In October 2016, First Minister Nicola Sturgeon promised an independent root and branch review of the care system.

The second National Care Day is the perfect moment to reflect on that announcement and publish our first public response. 

Our first task is to congratulate Fiona Duncan, Chief Executive of the Lloyds TSB Foundation, on her appointment as chair of the Review, and CELCIS, who have been appointed to support the Review.

Staf agrees that it is time to re-evaluate the entire care and protection system, along with all its processes, services, settings, consequences and outcomes, and that the most important voices in the debate are those of young people themselves.

Looked-after children have the same rights to a secure childhood and bright prospects as any other children growing up in Scotland. In a care system fit for the future, all children and young people will be listened to, feel loved and know that their needs and choices always come first.

As a society, we recognise the importance of loving parents. Yet some care-experienced young people are actively prevented from maintaining contact with the loving and dedicated adults who brought them up. The break-off can be sudden and extremely painful, and happen at a time when most young people get extra family support, not less.

Staf believes all young people are entitled to a loving childhood, good educational and social opportunities, and ongoing support for as long as they need it.

As well as our role in throughcare and aftercare, we are leading the way in the new continuing care legislation. These will all be prominent issues and Staf is uniquely positioned to contribute to the discussion and help facilitate engagement with care-experienced people.

The core principle of Staying Put Scotland, which we contributed to, is that young people should be encouraged, enabled and empowered to remain in positive care settings and enjoy extended and graduated transitions out of care.

Even before the first stage begins, the review is having an impact all over Scotland. This radical reappraisal is likely to begin by defining the care system as it stands. What exactly is it and what do we expect it to do? Where does it begin and where does it end? These are surprisingly difficult questions to answer.

Our view is that Scotland has a collection of care systems that make up the whole. Children and young people experience these as strands woven into an individual journey. These strands - such as how families are supported before children become looked-after - need to be examined both separately and as a whole.

We already have powerful input from The Voices, but many more will want to be heard.  The wider care-experienced community extends from children and teenagers to elderly people who have lived with disadvantage and discrimination for half a century or more.

But it's equally important not to let painful experiences overshadow the discussion, or to overlook the many examples of good practice. Scotland already has a bold vision for the care system and has made great strides in putting relationship-based practice at its heart.

We need to find radical new ways of discussing individual lived experiences in a rounded way. We must include positive stories and hear from the professionals who manage systems, allocate resources, and deliver front-line services. They have a key role in helping to interpret personal testimonies in the context of practice, funding, culture and the law. Only then will we have a true picture of what has gone wrong - and what has gone right.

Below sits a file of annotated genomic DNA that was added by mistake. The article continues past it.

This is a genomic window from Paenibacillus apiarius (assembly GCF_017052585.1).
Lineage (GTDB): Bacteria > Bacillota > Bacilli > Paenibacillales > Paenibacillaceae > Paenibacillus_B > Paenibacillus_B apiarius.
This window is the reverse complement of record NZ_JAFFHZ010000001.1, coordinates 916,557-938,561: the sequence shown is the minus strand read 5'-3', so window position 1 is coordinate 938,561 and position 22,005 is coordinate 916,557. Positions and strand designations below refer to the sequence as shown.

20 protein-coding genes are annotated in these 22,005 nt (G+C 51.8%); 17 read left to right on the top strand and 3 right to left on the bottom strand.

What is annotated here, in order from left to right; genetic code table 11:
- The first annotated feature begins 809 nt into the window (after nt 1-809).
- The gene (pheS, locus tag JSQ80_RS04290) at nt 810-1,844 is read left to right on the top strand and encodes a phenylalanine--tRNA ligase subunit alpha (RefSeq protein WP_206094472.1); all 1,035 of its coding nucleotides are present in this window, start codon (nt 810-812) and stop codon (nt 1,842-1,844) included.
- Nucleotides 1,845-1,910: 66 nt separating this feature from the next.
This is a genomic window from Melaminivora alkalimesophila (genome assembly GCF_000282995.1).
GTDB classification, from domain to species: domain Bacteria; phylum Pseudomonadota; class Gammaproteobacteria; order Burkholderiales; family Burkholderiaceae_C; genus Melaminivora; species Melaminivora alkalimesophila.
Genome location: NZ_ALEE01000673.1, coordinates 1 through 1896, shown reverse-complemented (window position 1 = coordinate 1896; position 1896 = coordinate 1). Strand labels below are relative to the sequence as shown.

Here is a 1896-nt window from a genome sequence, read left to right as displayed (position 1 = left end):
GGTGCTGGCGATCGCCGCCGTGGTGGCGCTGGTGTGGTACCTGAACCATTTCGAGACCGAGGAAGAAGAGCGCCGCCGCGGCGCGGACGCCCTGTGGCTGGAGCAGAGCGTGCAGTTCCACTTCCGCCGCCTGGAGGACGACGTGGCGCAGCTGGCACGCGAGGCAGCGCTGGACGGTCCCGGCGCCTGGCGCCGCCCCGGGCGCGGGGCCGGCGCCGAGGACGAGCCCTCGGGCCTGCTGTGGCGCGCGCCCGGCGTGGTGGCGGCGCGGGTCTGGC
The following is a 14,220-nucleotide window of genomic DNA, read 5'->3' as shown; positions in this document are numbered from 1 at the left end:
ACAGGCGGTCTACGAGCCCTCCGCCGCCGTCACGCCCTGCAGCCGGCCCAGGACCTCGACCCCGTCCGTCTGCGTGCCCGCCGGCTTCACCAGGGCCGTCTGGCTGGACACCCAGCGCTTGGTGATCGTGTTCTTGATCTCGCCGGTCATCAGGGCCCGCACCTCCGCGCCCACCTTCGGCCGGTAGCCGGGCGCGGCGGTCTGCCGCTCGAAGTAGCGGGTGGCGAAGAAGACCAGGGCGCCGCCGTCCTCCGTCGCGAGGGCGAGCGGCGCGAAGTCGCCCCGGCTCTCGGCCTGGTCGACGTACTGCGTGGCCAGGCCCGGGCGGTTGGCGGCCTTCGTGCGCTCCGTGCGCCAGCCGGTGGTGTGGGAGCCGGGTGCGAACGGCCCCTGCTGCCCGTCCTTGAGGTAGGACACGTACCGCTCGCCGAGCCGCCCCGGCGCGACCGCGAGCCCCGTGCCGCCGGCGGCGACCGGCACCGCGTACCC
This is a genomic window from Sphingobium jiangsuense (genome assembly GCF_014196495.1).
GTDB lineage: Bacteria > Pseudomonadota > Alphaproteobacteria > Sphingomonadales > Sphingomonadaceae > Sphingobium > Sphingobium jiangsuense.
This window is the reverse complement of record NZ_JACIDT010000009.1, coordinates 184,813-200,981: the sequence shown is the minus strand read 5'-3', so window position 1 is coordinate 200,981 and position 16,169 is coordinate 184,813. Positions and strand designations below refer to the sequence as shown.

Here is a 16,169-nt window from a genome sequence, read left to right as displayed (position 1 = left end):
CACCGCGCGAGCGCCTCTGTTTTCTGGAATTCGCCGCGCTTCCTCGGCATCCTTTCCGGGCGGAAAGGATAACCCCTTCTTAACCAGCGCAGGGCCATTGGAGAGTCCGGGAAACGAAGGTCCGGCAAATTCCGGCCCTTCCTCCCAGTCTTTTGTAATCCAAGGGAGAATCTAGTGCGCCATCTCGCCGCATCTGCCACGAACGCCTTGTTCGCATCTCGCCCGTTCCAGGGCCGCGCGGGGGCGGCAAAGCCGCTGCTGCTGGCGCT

Genuine dialogue must also consider housing, health and education, and all the many organisations and agencies that can help re-balance the life chances of the care-experienced community.

Staf is optimistic that the review will meet the three priorities that are always central to our work:

  1. The voices of looked-after and care-experienced young people must be heard - loud enough to influence planning and practice.
  2. The workforce must be enabled and supported: practitioners, managers, corporate parents and carers need access to skills, knowledge and peer-based best practice.
  3. Relationship based practice is key: putting long term, positive and sustainable relationships at the heart of the care system.

As a community of professionals, Staf provides a channel for practitioners and managers to share best practice and influence policy. Everything we do is aimed at improving the lives of care-experienced young people, enabling them to be happy, safe and valued members of communities across Scotland and have successful lives on their own terms.

The review is likely to take some time, so credibly, leadership and persuasiveness are crucial. We need to educate the wider public and other professionals, and to keep the care system on the political agenda.

We look forward to hearing more about the review, including key appointments and the development of the terms of reference. In the meantime, we encourage you to explore our most relevant publications.

Who Are Staf?

Staf is a membership organisation which brings together managers, practitioners and corporate parents who work with young people leaving care. Staf holds a unique position in Scotland with all 32 local authorities and a further 40 corporate parent and third sector organisations being members.

Members and young people come together to share good practice, network, support and learn from each other.

As an organisation, we have always aimed to have young people's views at the heart of our work, ensuring that it has a strong influence on practice. Our young people's latest project, the Voices, launched a report and recommendations in September 2016. You can read more about it here.


Norma Corlette, CEO, Staf, [email protected]

Pamela Graham, Strategic Lead L&D, Staf, [email protected]

Phone: 0141 465 7511

Twitter: @StafScot